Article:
8. Getting it scaled would be good, but honestly if the seat is in the right spot and you’re not putting an insane amount of lead, it should be darn close.
  9. Finally, if all of that is good, I’d make sure it’s straightened. Like TJ said, unless its really bent I’m not seeing that making a 2 second difference.

Or, buy a new chassis and forget all that (except for #1) :smiley:

Thank you for the feedback this goes for everyone who commented :pray:

Sorry if I used “bent” too generally, but I didn’t mean to imply any particular type of bend. For my case of losing 1.5s, it was the front C by 4mm according to the guy. Sitting on the ground, you couldn’t tell. Even going down the straights, you couldn’t see that I was turning the wheel, it was just a slight upward force from my hand to get it to track straight. This was with Briggs though, so maybe that’s why y’all don’t seem to think this can happen, but it doesn’t take much scrub at all to sap the power from that lump. It was also cold for both before and after sessions, so cornering speeds were a bit down. I have the weather in my notes, so I can check that though.

It felt like it was way down on power on the straights, but it had normally low power on sweepers. That (and requiring correction to go straight) were my clues it was the bent chassis robbing nearly 2 seconds. Looking at the delta times between similar sessions, I could see that my straight acceleration just sucked, and the delta added up to 1.5 on three main sections alone.

I can post the breakdown of the data in a little bit if this still sounds unbelievable. I won’t take it personal, but I am very confident in the statements I am making here.

The one spindle was up 4mm but it still lasered out normal? I assumed the kart was twisted in the middle, that’s why it still aligned properly.

No, it didn’t laser normally at first. I tried chasing the issue by tweaking toe and camber (CCS system, so caster was constant). By adjusting the tie rods, I could get it to toe and camber fine, but the toe and camber settings were asymmetric to make up for the asymmetric spindle heights. This was in the air, too. Under my weight, I’m sure toe was off again, but that wasn’t worth chasing. I just played with alignment enough to prove to myself it was a problem that couldn’t be fixed with the alignment (or it wasn’t a problem created by a bad alignment).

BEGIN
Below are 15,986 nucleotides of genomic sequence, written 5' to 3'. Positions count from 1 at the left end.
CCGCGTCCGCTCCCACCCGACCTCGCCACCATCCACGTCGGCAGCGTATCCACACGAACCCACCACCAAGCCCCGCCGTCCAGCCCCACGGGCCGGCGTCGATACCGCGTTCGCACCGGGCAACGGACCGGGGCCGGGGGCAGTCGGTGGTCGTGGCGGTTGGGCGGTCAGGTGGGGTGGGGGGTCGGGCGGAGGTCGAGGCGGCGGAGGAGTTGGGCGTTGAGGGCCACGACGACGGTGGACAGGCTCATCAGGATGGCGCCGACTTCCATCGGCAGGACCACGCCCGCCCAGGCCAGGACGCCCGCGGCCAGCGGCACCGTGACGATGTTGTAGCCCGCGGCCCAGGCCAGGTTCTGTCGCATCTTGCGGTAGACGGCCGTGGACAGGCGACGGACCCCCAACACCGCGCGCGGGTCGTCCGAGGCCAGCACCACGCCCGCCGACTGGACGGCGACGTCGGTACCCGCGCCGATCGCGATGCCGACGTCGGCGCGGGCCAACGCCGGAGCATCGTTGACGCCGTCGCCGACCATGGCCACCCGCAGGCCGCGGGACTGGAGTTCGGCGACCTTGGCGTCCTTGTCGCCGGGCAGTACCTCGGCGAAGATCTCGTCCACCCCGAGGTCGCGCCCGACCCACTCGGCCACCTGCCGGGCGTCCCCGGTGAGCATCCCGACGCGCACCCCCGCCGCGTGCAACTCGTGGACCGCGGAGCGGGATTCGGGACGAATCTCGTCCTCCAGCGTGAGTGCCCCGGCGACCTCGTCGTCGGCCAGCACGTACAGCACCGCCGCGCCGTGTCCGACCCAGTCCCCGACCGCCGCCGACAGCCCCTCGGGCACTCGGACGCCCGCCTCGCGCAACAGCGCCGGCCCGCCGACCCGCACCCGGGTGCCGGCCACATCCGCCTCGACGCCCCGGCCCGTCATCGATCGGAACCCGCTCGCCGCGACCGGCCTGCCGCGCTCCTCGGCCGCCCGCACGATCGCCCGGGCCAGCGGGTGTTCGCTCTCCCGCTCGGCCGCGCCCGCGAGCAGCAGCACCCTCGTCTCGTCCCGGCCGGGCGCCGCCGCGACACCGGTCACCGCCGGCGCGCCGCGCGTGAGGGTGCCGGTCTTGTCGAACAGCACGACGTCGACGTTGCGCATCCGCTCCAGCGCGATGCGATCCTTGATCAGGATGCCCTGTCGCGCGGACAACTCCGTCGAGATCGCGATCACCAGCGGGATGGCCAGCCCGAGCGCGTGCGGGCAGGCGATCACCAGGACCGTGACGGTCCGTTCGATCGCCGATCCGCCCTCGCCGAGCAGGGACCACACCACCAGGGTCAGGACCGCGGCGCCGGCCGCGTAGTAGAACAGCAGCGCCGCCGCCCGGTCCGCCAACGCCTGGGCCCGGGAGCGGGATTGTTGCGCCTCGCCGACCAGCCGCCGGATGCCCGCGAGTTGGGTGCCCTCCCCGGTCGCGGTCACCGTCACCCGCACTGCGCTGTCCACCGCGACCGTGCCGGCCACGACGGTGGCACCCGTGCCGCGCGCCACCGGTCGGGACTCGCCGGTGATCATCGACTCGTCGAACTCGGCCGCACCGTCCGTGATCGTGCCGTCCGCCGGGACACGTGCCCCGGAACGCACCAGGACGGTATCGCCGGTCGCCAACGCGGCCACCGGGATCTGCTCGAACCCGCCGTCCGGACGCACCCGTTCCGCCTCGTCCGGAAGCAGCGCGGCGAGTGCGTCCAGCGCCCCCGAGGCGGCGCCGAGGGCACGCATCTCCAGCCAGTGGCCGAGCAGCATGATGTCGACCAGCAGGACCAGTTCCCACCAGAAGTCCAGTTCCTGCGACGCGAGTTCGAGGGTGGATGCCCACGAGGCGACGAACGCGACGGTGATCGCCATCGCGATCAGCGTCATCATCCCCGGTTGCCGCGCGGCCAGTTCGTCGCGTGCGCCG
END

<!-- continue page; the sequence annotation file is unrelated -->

Bottom line is that a realistically damaged kart can cost a ton of time. I’ve also set a PR in a race with a damaged kart, so emphasis on “can”. So to wrap around to OP’s question, I fear that my kart has gotten to the point that it is easily damaged to the point of losing time that will affect a race outcome. Maybe if it was fresher, I could expect less frequent race-affecting damage. But I also have a dog that just got knee surgery, so he blew my kart budget for a little while, haha

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…run frame protectors…

Are these also referred to as skid plates? Three or four per frame?

I had a quick look online after reading your post. Common complaints about plastic being too thick, but steel is thinner and works just as well?

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Yes. Plastic ones will hit the ground so frequently that they’ll ruin the handling. The right material to use is stainless steel, which ground contact hardens to about Rockwell C70, and will then have very little friction.

Both work but as Charles said, thinner is better to avoid bottoming out. As such, the stainless ones tend to hold up better and be thinner.